When I first learned about bandweaving, I thought handwoven bands were incredible and beautiful. So much detail and patterning was possible whether you used weaving tablets, a pick-up stick (or two), and/or string heddles. Then I started to wonder: What can you do with all those bands? After 11 years in the world of weaving, I’ve learned many uses for inkle- and tablet-woven bands.
First are the obvious types of projects. Key fobs are a perfect first project for a handwoven band. They require very little in the way of sewing expertise or hardware, and most if not all of what you need can be found at your favorite fabric or craft store. Then of course, there are the other classic uses of bands: guitar straps, camera straps, and belts for the humans; collars and leashes for our furry friends. Less obvious, but equally simple, projects include shoelaces, plant hangers, and yoga straps.
Laia Robichaux's Fiddler on the Beach Camera Strap from the Spring 2022 issue. Photo by Matt Graves
Woven bands are also a great way to take other types of handwoven or handmade projects to a higher level. I love a handwoven towel, but when you take a handwoven towel and add a coordinated inkle band, I practically swoon. The same can be said for inkle bands used on aprons and bags.
Jennifer B. Williams’ Braided in Eternity Bracelets. Photo by George Boe
Of course, there have been a few Easy Weaving with Little Looms projects through the years that have made me say, “Hey, wait, you can do that with a handwoven band?” The first was Jennifer B. Williams’ Braided in Eternity Bracelets from the 2018 issue and shown above. These bracelets were exquisitely woven, beautifully finished, and just so thoughtful from start to finish. The next year, Jennifer surprised me again with her just too-much-fun Tropical Sands Flip-Flops. The idea of using handwoven bands to create a set of flip-flops to perfectly match your bathing suit or favorite beach bag? Genius!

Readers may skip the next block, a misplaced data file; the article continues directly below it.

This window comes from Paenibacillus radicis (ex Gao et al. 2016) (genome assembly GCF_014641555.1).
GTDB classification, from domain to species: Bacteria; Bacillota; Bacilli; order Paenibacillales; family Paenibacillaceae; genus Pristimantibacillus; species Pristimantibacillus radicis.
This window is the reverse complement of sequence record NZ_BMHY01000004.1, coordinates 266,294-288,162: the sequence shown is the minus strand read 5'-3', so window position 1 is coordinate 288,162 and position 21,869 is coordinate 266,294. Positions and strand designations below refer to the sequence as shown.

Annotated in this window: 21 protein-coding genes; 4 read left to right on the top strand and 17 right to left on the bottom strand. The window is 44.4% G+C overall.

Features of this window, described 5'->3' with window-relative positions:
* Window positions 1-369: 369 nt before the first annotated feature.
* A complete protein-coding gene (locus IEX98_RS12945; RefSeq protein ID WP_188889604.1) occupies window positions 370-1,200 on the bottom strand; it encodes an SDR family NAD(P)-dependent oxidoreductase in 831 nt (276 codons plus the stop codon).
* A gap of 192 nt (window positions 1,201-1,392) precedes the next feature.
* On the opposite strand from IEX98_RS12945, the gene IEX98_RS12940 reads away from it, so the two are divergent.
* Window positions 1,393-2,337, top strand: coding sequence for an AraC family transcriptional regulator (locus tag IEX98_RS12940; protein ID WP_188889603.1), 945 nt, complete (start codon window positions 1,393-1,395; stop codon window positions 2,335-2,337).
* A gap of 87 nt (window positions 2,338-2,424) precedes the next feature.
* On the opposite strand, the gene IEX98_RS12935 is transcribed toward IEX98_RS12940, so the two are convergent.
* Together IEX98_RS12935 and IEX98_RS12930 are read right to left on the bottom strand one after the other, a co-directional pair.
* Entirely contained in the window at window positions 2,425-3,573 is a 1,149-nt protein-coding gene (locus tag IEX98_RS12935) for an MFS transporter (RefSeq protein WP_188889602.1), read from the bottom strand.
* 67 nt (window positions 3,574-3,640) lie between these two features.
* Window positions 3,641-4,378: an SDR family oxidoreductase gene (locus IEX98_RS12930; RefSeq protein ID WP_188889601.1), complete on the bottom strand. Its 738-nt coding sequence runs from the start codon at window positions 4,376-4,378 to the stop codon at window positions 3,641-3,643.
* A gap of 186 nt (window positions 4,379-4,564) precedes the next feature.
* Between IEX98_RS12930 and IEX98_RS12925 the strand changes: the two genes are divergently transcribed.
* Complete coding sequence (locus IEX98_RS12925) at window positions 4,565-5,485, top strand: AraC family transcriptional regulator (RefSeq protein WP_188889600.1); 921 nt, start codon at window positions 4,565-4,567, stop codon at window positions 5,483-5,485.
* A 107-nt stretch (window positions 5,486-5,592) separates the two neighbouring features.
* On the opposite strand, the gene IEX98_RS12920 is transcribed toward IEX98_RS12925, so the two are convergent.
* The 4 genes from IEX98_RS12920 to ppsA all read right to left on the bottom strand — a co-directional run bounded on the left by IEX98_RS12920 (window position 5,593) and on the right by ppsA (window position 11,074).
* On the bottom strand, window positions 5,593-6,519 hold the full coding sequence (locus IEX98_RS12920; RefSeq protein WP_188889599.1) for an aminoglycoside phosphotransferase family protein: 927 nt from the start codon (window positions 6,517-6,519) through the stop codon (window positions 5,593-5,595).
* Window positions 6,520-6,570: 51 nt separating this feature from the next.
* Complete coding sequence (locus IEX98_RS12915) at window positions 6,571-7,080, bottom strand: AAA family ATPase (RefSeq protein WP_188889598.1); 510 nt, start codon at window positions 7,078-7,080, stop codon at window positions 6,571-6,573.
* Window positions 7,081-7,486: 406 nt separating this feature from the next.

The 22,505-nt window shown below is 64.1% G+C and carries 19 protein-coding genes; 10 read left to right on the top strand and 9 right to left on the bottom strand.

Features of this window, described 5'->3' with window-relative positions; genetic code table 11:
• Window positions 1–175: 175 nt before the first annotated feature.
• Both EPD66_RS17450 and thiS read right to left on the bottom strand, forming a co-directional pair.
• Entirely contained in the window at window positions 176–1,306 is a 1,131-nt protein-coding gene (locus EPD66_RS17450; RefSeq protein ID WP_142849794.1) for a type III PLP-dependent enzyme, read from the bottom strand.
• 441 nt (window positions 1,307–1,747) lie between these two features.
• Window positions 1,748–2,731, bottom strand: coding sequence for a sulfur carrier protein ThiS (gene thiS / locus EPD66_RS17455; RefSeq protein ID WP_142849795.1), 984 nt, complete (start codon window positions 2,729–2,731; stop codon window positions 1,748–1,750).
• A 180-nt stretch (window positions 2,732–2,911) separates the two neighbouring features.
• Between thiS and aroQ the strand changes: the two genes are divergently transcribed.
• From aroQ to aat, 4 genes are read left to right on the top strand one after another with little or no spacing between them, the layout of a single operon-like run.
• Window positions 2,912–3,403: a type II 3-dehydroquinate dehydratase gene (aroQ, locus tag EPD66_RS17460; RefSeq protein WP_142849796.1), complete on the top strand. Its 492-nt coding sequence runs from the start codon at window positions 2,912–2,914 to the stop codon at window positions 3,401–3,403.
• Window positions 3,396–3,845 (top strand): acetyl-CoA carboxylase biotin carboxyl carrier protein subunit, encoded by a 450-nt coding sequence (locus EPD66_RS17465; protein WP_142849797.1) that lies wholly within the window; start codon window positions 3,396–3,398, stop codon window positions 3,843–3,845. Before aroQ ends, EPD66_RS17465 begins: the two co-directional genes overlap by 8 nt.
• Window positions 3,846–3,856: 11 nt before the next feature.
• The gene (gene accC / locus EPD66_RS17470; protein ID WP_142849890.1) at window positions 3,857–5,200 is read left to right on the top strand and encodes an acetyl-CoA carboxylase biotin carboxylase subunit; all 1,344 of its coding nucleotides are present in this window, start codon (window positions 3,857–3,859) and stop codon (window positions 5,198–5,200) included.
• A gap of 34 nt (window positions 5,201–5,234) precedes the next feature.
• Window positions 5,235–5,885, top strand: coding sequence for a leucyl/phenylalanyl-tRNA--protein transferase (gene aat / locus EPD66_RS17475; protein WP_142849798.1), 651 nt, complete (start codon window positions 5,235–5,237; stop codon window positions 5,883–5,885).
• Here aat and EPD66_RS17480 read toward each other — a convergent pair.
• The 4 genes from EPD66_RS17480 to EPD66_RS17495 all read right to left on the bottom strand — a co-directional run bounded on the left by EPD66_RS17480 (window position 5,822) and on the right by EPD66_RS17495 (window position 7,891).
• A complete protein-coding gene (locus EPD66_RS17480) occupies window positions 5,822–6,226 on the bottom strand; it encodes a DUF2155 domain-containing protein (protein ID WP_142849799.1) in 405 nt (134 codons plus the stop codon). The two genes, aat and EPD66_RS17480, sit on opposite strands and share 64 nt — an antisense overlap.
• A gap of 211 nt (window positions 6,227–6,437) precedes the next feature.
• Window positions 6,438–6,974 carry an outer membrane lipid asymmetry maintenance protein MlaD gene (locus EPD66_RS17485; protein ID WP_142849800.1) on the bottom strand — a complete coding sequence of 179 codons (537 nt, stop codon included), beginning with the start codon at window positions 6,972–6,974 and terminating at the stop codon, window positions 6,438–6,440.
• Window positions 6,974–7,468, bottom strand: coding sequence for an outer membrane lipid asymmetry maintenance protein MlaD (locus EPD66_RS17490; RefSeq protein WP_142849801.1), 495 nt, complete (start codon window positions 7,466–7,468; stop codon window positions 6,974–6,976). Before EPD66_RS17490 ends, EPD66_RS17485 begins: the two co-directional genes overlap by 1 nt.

Jennifer B. Williams’ Tropical Seas Flip-Flops from the Summer 2019 Easy Weaving with Little Looms. Photo by George Boe
The most recent project to expand my mind when it comes to the possibility of inkle bands is Julie Beers’ incredible inkle bags (shown at top). After realizing she’d built up quite the stash of inkle bands, Julie knew she needed to put her bands to good use. Using a combination of sewing and fusible interfacing to keep the bands together, Julie created fabric perfect for creating an extra-sturdy bag. The result is incredible, and while this isn’t a project, Julie gives details on how she constructs these awesome bags. Meanwhile, I’m dreaming of a purse, wallet, and key fob set all made from matching inkle bands.
Bandweavers really and truly are an incredible and imaginative lot, and I am constantly in awe of the clever ways they find to create beautiful and useful pieces with their bands. And the next time a new weaver asks me what people actually do with their handwoven bands, I’ll answer: Anything they want.
Want to learn how to weave incredible bands on your inkle loom? You can at our upcoming February retreat Weave Together with Handwoven. There you can take classes with bandweavers John Mullarkey and Angela K. Schneider. Between Angela's Intro to Inkle class and John's tablet weaving workshops, you'll learn two ways to weave beautiful bands. We even provide the looms so you don't need to worry. Find out more about the retreat here.